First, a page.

• Jakovljević, Branislav. 2016. Alienation Effects: Performance and Self-Management in Yugoslavia, 1945-91. Ann Arbor; University of Michigan Press. (recommended by Ivana Bago)
            • Jameson, Fredric. 2008. Valences of the Dialectic. London: Verso. (recommended by Ivana Bago)
            • Kamwar, Amar. 2015. The Sovereign Forest. Berlin: Sternberg Press. (recommended by Shela Sheikh)
            • “Kawsak Sacha – Kawsak Sacha Staging.” 2018. Kawsak Sacha. Accessed October 12, 2019. kawsaksacha.org. (recommended by Virgina Black)
            • Kelly, Saul. 2010. War & Politics in the Desert: Britain and Libya during the Second World War. London: Silphium Press. (recommended by Bassam El Baroni)
            • Khūrī, Ilyās. 2007. City Gates. New York: Picador. (recommended by Walid Sadek)
            • Kidrič, Boris. n.d. Izabrani Spisi, 1949-1952.
            • Kohn, Eduardo. 2015. How Forests Think: Toward an Anthropology beyond the Human. (recommended by Virginia Black)
            • Kūnī, Ibrāhīm, Hartmut Fähndrich, and Roger Allen. 2014. A Sleepless Eye: Aphorisms from the Sahara. (recommended by Bassam El Baroni)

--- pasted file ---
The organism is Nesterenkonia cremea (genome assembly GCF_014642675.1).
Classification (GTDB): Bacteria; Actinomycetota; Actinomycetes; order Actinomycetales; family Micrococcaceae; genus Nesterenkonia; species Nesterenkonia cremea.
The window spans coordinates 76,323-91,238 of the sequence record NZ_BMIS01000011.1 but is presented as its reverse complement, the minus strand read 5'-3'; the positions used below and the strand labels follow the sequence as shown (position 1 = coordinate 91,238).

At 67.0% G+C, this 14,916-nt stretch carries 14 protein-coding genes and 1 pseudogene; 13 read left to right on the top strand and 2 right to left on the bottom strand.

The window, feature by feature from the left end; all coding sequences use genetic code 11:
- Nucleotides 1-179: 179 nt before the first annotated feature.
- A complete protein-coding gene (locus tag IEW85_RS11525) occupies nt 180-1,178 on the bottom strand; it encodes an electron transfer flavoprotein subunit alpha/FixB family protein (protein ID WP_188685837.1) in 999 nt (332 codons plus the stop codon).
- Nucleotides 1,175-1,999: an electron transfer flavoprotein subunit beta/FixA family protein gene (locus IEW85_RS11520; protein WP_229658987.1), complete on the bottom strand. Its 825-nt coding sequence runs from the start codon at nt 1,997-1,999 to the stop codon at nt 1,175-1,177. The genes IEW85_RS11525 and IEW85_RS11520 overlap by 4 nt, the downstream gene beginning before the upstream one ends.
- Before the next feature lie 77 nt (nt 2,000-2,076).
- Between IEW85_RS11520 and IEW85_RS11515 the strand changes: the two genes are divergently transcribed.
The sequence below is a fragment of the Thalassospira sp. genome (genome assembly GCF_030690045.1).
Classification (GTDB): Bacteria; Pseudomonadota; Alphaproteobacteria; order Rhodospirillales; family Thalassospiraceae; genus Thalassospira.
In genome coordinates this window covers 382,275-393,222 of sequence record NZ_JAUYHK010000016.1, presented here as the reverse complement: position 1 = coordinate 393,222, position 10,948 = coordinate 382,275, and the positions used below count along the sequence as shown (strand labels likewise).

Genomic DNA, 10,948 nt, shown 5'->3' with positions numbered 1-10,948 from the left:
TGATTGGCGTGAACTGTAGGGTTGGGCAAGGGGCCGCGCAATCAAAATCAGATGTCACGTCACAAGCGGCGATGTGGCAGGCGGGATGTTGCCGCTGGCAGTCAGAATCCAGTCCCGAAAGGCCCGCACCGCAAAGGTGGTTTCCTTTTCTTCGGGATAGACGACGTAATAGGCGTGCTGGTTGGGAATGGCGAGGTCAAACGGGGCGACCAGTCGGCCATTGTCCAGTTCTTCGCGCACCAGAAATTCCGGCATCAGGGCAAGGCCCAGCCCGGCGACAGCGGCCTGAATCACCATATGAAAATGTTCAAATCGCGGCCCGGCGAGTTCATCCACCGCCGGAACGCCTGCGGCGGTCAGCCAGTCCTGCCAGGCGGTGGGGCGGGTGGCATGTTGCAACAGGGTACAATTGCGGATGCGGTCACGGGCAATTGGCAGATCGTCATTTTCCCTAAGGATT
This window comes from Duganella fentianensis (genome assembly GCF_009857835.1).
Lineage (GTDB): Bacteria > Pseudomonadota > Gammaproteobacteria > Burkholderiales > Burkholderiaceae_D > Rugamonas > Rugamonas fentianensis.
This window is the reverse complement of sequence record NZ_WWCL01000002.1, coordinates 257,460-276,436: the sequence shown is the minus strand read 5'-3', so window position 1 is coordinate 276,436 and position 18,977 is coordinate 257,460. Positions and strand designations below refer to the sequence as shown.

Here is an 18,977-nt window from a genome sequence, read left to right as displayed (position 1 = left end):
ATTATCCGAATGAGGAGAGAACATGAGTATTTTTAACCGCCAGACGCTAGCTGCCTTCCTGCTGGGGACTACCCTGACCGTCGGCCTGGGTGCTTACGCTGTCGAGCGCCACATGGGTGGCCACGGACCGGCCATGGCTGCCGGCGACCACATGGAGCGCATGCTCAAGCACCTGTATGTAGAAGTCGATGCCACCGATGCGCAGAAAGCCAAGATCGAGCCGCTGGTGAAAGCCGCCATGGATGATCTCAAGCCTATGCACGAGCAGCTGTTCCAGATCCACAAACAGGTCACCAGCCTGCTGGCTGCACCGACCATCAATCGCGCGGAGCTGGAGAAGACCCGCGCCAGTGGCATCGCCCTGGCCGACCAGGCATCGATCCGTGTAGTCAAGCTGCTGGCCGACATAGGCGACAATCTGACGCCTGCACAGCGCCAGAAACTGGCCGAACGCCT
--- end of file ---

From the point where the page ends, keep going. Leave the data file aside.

• Kūnī, Ibrāhīm, and William M Hutchins. 2018. The fetishists: the Tuareg epic. (recommended by Bassam El Baroni)
            • Li, Tania Murray. 2014. “What Is Land? Assembling a Resource for Global Investment.” Transactions of the Institute of British Geographers 39 (4): 589–602. doi.org/10.1111/tran.12065. (recommended by Seçil Binboğa)
            • Llano, Pedro de. 2017. Maria Thereza Alves: The Long Road to Xico / El Largo Camino a Xico, 1991-2015. Berlin: Sternberg Press (recommended by Shela Sheikh)
            • Lowe, Lisa. 2015. The Intimacies of Four Continents. Durham: Duke University Press Books. (recommended by Brenna Bhandar)
            • Lucas, Gavin. 2012. Understanding the Archaeological Record. Cambridge; New York: Cambridge University Press. (recommended by Alfredo González-Ruibal)
            • Lukács, Georg. 1971. History and class consciousness studies in Marxist dialectics. Cambridge, Mass: MIT Press. (recommended by Branimir Stojanović)
            • Lyons, H. G. 1908. The Cadastral Survey of Egypt 1892-1907. Cairo: National Printing Deptartment (recommended by Charlotte Malterre-Barthes)